Concerning those dates above (and again, I might be misreading them): I seems to me that the statement that the “Jesus” reading has the ‘strongest’ reading is a little strong. The earliest “Jesus” and “Lord” mss are both in the IV century; the second earliest ms for both reading is in the V century; the third earliest witnesses for both readings are in the IX century – the difference being that the “Lord” reading has four IX century mss (well, some of these could actually be earlier than IX century! I’m just trying to be conservative) to the “Jesus” reading’s one ms. The “Jesus” reading then has one ms in the X century, followed by one in the XI: the one in the XI century is matched and bettered by two XI century “Lord” mss. The “Jesus” reading then has a ms in the XII century, followed by one in the XIV: the XIV century ms is matched by a “Lord” mss. Then, finally, the “Lord” reading has a ms in the XV century.

    Again, I might be misreading the info, but that’s what it looks like to me: the mss evidence isn’t particularly strong in favour of the “Jesus” reading; in fact, it seems to me to be in favour of the “Lord” reading (six mss before the IX century to match – date to date – the “Jesus” reading’s three; with the “Lord” reading also having more ms witnesses than the “Jesus’ reading).

    Have I got this all wrong?


  9. BS¨D
    You are misusing and misapplying the textual criticism principles.
    The theological context historical context and textual evidence strongly support Κυριος .
    Ya’akov Turgueman

  10. This is very easy. Original wording must be Jesus. Bible proves it.

    In the beginning of John he explains who Jesus was – Word by which everything was created. So he existed long before humans were created.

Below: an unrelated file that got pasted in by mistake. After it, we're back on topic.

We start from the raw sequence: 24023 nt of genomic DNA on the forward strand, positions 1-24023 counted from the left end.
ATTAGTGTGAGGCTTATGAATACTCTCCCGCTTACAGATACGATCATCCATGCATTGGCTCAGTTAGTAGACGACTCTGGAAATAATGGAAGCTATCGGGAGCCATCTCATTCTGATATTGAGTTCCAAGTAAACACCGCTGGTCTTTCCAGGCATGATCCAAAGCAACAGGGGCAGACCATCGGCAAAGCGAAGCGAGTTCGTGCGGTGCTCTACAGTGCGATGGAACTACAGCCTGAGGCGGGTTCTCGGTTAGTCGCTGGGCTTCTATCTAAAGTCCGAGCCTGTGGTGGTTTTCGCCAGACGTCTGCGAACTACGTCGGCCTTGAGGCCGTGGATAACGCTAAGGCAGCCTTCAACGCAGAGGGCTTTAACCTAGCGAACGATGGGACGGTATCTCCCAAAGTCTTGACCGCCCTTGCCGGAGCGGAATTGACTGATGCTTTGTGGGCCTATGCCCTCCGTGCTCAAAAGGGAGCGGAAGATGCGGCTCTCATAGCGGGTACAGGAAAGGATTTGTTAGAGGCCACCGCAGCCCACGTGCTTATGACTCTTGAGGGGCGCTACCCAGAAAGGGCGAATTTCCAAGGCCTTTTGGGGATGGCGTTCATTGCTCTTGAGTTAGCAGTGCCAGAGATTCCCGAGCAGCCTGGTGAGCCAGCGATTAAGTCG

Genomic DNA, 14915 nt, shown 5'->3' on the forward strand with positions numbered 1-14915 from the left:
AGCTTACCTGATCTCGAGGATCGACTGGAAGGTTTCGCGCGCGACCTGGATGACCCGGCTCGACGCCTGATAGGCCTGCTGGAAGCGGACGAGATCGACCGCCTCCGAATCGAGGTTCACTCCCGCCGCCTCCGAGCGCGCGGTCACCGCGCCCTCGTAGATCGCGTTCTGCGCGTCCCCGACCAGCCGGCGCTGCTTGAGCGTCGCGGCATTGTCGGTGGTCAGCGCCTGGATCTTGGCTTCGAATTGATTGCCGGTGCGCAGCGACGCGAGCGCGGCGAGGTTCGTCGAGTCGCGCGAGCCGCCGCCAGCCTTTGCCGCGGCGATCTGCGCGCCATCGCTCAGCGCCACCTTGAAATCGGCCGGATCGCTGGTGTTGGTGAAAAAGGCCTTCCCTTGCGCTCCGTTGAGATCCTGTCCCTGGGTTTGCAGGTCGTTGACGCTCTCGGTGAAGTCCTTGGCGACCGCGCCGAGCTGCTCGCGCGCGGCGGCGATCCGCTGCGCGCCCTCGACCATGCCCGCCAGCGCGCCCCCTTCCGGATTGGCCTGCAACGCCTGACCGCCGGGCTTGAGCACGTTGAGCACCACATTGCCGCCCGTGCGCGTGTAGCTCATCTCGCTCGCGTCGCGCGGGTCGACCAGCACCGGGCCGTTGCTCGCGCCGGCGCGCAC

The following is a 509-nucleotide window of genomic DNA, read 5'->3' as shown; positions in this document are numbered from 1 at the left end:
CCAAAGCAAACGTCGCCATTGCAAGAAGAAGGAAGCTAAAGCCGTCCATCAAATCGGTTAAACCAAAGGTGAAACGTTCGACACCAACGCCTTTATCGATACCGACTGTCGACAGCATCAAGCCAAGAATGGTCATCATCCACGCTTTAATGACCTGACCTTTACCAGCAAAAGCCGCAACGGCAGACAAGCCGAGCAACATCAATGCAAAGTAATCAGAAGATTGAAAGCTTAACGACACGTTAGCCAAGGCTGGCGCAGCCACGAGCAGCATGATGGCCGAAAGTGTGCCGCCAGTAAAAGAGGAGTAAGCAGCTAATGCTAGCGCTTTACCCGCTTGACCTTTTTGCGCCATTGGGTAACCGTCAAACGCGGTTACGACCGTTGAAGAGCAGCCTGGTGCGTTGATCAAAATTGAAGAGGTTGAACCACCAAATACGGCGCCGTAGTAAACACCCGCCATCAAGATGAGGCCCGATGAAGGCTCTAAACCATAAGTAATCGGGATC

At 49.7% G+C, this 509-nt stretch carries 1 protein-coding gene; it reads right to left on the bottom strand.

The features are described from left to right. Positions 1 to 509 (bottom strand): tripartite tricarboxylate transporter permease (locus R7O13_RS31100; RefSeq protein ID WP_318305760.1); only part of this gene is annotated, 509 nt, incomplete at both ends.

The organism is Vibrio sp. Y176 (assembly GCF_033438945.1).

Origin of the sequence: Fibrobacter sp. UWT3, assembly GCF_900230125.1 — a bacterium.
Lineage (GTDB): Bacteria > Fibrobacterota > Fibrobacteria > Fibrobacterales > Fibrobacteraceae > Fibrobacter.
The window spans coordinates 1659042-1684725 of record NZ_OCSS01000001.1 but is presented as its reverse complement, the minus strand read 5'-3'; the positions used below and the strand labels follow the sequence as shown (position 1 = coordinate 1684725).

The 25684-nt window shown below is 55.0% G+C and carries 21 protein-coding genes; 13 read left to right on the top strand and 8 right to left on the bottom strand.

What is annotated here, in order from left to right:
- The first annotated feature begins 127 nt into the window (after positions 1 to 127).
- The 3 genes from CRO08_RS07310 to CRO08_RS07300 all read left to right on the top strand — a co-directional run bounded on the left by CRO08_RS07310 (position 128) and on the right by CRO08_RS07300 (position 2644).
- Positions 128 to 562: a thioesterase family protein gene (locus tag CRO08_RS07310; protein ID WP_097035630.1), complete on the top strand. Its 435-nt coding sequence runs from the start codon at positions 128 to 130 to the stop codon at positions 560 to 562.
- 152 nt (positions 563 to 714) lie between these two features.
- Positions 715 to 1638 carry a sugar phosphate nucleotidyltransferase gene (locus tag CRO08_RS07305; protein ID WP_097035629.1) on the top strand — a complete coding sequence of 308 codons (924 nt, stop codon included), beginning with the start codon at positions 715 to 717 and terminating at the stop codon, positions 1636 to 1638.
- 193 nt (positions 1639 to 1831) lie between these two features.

Then John1 verse 18 states that – “No one has seen God at any time”. No one from mankind that is.

    Since all scriptures are inspired and Gods word is truth… we arrive to a contradiction – Moses saw Gods back on Mount Sinai.

    Hmm… i wonder what would God inspire Jude to write in order to solve this seemingly “Difficult” contradiction and put all scriptures at a harmony?

    Simply – Jesus

    ALAS, heres your answer!

  11. Pingback: So, Jesus Did Save Israel from Egypt After All: The NA28 and Jude 5 | Theological Musings

  12. I was startled and delighted to see the rendering of “Jesus” in Jude 5 in the ESV. I don’t remember seeing it there before! My impression is that it is a beautiful rebuke to those who seem determined to distinguish between the God of the OT and the God of the New as if they were different. I am not referring to the different covenants but to the God who created them.

Leave a Reply

Fill in your details below or click an icon to log in:

WordPress.com Logo

You are commenting using your WordPress.com account. Log Out /  Change )

Google+ photo

You are commenting using your Google+ account. Log Out /  Change )

Twitter picture

You are commenting using your Twitter account. Log Out /  Change )

Facebook photo

You are commenting using your Facebook account. Log Out /  Change )


Connecting to %s